Anyway…with that said…You know how, when you’ve been trying something for a very long time, you get used to the state where that something hasn’t happened? Then it happens, and you’re catapulted into another state, and you almost don’t feel like you’re you anymore.

This was me: I was unpublished. I was an aspiring writer. I was the one who kept coming close, but not q-u-i-t-e making it.

Now…I was going to be an author.

I still can’t say those words and feel quite like me. It was like when I met my husband-to-be after years of being the single Sally. (Is that a phrase or did I just make it up? Oh well. Let’s go with it). Anyway, I couldn’t get used to saying, “My boyfriend/fiance/husband.” I was Single Sally.

After a book sells, two things happen. I’d been hearing about them for, oh, a decade or so.

The first thing is that an announcement appeared in Publishers Lunch. Pub Lunch is an offshoot of Publishers Marketplace, which is a service I recommend to every writer I meet who’s looking for an agent. On PM there is a sidebar with ‘agents actively looking’. These agents are building a client list and they are GOOD.  I met my agent this way.

But I never expected to see in PM something else, namely the announcement that my book had sold, with a title, description, and whose work the publisher was comparing it to.

By the way, I’m fuzzing two things out for two reasons. The first is the pitch used to sell my book. It contains a spoiler that I am really hoping my publisher finds a workaround for the flap copy. I don’t want to give this away to you guys! It’s a surprise that comes at the end of the first chapter. I’m also fuzzing out my agent’s name. Some of you have written me over the years and know that I do share my agent’s name, even refer someone to her when the work might be right. So never hesitate to get in touch if this is something you’d like to talk about.

Publisher's Lunch Announcement

This is my book. I have to say that again. This is my book, right there, right here, for other people to see. It existed, and now me, my agent, my loyal trustys, and family–them of the Gat Publisht kids–weren’t the only people to know about it.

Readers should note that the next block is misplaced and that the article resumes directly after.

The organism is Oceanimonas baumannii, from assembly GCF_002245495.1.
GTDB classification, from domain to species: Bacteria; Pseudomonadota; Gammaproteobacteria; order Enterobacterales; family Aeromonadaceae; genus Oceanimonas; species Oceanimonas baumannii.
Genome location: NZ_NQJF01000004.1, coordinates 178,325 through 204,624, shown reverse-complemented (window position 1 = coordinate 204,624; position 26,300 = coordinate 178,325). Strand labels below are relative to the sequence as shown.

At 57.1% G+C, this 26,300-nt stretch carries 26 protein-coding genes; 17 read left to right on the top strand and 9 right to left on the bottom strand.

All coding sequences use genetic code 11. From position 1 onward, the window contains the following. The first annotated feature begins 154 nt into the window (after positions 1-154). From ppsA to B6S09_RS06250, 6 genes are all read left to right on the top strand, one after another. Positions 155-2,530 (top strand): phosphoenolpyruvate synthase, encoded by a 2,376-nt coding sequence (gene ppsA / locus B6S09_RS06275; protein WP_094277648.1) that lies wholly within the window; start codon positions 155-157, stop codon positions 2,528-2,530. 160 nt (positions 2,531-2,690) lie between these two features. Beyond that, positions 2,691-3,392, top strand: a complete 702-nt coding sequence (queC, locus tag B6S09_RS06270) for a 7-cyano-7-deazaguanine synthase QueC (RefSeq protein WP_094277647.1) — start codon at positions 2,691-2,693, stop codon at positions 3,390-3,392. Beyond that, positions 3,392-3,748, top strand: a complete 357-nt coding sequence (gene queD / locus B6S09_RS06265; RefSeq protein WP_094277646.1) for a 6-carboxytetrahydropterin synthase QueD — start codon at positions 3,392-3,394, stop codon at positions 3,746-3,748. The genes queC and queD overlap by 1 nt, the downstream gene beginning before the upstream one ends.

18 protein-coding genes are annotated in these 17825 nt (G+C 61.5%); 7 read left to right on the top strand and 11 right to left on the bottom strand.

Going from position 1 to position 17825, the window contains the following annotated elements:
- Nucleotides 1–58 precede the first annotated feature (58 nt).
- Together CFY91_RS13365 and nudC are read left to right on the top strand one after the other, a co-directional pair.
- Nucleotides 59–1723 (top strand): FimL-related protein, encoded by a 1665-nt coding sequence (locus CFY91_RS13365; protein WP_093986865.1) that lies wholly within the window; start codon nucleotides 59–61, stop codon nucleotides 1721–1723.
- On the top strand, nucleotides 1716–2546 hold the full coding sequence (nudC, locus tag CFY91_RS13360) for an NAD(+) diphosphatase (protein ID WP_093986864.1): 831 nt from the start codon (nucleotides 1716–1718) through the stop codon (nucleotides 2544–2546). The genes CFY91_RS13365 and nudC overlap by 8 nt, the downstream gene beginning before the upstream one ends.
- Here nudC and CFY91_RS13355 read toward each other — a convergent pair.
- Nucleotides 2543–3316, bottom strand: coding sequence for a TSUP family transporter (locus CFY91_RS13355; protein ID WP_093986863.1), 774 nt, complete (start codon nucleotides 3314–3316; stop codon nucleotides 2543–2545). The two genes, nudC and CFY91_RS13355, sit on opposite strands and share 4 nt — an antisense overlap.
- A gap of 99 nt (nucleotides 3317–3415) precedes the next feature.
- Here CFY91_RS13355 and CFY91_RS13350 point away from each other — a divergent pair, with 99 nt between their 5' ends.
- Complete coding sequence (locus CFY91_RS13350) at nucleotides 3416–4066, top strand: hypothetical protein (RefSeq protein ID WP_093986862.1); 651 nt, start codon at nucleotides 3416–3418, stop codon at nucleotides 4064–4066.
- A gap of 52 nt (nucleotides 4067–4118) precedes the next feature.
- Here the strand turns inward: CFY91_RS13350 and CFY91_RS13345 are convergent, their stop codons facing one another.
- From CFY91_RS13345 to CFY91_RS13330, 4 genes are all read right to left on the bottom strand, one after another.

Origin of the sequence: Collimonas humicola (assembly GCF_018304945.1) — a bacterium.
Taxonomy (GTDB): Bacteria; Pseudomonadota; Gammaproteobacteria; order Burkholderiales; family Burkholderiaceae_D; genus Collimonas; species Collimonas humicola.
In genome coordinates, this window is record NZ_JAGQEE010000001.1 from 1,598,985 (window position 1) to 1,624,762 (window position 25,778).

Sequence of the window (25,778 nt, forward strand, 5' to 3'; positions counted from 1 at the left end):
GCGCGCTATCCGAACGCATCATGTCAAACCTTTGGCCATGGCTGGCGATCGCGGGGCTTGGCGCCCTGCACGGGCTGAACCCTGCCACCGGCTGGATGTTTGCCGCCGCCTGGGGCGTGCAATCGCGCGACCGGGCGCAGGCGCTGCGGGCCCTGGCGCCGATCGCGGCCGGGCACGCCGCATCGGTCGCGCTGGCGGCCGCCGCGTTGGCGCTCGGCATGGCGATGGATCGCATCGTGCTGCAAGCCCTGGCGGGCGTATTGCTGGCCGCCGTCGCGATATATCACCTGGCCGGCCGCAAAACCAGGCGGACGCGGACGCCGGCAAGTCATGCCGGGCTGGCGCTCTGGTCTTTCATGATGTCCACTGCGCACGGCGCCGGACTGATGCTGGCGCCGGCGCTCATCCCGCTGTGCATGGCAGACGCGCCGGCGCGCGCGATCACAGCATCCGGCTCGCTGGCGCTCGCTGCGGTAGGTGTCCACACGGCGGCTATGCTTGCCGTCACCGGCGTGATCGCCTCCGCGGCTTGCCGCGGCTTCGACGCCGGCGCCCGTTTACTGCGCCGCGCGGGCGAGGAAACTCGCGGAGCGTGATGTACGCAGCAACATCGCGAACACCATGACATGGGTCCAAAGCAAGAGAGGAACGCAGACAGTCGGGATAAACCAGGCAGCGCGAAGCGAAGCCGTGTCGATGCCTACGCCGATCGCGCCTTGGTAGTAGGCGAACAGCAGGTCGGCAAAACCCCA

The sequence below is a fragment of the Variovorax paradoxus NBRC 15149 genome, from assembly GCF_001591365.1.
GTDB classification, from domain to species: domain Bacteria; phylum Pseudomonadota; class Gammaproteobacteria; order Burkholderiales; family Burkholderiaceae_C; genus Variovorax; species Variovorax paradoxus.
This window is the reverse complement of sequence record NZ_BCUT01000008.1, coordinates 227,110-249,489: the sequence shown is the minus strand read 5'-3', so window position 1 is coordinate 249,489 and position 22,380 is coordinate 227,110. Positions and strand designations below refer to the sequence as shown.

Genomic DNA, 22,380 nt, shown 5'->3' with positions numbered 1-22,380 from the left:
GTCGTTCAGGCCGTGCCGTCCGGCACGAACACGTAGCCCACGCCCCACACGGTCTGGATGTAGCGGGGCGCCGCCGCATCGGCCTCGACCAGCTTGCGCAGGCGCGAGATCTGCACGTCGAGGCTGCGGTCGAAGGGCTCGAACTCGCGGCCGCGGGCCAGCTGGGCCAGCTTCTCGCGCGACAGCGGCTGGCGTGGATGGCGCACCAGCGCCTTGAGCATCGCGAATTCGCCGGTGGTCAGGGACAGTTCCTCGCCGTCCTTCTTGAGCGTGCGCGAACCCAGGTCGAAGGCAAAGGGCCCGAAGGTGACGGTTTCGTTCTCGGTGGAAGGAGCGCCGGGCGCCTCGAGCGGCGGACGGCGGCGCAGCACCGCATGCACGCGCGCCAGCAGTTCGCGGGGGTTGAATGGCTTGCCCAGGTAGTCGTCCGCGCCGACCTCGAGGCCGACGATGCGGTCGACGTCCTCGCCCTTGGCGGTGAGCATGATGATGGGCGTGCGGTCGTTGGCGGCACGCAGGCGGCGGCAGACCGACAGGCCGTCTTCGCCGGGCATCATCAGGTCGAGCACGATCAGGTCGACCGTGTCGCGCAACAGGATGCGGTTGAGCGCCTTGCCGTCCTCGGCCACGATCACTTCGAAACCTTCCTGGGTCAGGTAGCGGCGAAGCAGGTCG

I felt so…real.

The phone calls and emails started coming in as soon as that announcement appeared. Early. An author whose book I’d loved last year contacted me. I can still see myself, standing by the kitchen counter–cleaning again–talking to a dear writer friend I hadn’t spoken to in over a year. The bringing together of people is one of the most powerful aspects of books for me.

The next thing that happened took some preparation. My new editor invited me and my agent to lunch. Because this is raw and real and I promised to tell you guys the truth, I will add that my husband called up the restaurant website and then he said, “Whoa.”

We’ve lived in or outside NYC all our lives. We’re fairly used to city dining. But to think that someone had chosen this restaurant to take me to–just because I had written a book–well, that was another sort of dream come true.

Of course, I had to buy a dress. And get my hair cut. And do something about my makeup, or lack thereof. I’m someone who spends a lot of days in my pajamas–and this was even more true 8 months ago.

That lunch was like a fairy tale. It was as if some sprite had come and draped the hard, fast-paced city with airy webs of light and sprigs of flowers. It was a time and a place out of time and place. My agent arrived first and she and I had a second to trade a hug and then my editor arrived and we all just really…clicked.

My editor and agent are clearly good people people–you’d have to be in the positions they occupy in the industry–and maybe all authors feel like this at their first lunches, but there seemed to be something special about this one. Something that felt destined. It had taken me a long time, such a long, hard, painful time, but I felt like I had wound up in the place I was always meant to be.

Midway through that lunch, my editor felt comfortable enough to tell me I had something on my lip.

And I felt comfortable enough to laugh about it.

January 24, 2012

What Happened After My Book Sold

Filed under: Frontstory,The Writing Life — jenny @ 11:13 pm